22. The Mayfair Set: Destroy The Technostructure. James Goldsmith goes to America and becomes battering ram/front man for Milken. At about 13 minutes in Galbraith talks about the modern corporation set up, what he dubbed technostructure, whereby the managers rab things for the good of all and were not shareholders. The first and paradigmatic case was Goldsmith pried Crown Zellerbach and asset stripped (“downsizing”, sacking workers ). The pension funds said they had to act in the exclusive interests of the people on the pension funds, not the corporations. So the corporate raiders got access to the pension funds. Giuliani put a stop to that. But with the pension fund money still available to bankers they didn’t have to stage an actual hostile take over, they could force existing management to downsize and boost share price that way, which is still how it is being done by private equity firms.

  23. David Stockman in his book, “The Great Deformation: The Corruption of Capitalism in America,” outlines how hedge funds loot corporations of their wealth through leveraged buyouts (LBO) that leave the companies “debt zombies”. The key to the looting is forcing the acquired companies to borrow money to pay for the acquisitions; this includes hefty fees for the new owners.

    According to Stockman, this systematic looting is what caused the last crisis in the US auto industry: The auto parts suppliers had been looted without the financial ability to afford a downturn in the industry. From the comments, it looks like Hostess suffered a similar fate.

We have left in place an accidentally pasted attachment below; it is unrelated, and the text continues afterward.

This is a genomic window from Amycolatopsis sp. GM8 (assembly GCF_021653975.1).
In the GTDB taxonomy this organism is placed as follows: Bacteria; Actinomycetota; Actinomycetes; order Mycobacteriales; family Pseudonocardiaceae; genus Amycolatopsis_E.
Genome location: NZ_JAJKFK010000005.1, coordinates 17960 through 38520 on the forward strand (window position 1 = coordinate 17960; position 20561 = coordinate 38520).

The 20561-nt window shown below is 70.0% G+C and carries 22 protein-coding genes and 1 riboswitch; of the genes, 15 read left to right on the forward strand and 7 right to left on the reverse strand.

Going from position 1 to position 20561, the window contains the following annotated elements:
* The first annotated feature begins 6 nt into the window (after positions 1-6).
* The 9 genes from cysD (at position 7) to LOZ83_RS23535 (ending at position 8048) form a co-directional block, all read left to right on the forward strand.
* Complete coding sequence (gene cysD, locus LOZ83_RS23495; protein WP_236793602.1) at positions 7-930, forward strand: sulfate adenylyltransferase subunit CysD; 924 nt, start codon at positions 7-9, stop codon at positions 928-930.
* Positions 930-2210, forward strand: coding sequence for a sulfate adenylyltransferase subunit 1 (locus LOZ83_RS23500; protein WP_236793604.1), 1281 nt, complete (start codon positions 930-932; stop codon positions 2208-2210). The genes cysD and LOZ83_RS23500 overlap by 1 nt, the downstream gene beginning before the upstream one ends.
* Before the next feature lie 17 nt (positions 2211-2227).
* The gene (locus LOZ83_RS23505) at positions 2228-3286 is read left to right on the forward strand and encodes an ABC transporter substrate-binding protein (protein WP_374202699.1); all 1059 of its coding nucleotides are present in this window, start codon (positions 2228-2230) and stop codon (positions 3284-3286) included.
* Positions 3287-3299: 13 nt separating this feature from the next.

The predators on Wall Street try to put a patina of economic and moral virtue on the looting. You see, the dangerously high debt imposed on the companies by the looters force them to improve their processes and efficiencies as they scramble to survive. This makes them “leaner and meaner” as they shed unnecessary costs and workers. In short, looting companies is good for the economy (and Wall Street) by rooting out market inefficiencies. If companies do fold, the hedge funds can then seize and sell off their assets to cover the acquisition loans. This is clearly a win-win for markets and Wall Street … is it not?

    Being part of this criminal process is what made it insane for the Republicans to run Mitt Romney as their candidate for President in 2012. What were they thinking?

    • Replies: @Corvinus
    So, hotshot, how do you propose to regulate this aspect of capitalism? Detailed answers.
    , @Daniel H
    >>Mitt Romney as their candidate for President in 2012. What were they thinking?

    They were thinking that they could continually fool us and get away with it. Same with the Democrats. The ball is in Trump's hands to do something about this and make a great name for himself, or he can fold and cuck out. We shall se.
    , @Rod1963
    The GOP ran Romney because the party is run by a bunch of Chamber of Commerce and beltway types that are oblivious to what the average voter wants in a candidate.

    Romney didn't help in that he came off as a cold blooded and creepy version of Gordon Gecko. That's the thing I love about the GOP, they always find a candidate who makes their Democratic opponent look good. Trump is the exception since he knocked off the GOP anointed (Jeb!!).
  24. @The Anti-Gnostic

    A year after the layoffs at the Hostess plant in Illinois, Apollo and Metropoulos arranged for the company to borrow about $1.3 billion. Apollo and Metropoulos used most of that sum to pay themselves, and their investors, an early dividend on their investment.
     
    GM did the same thing a decade or so ago, floating around $20B in bonds while still paying dividends of over $2/sh.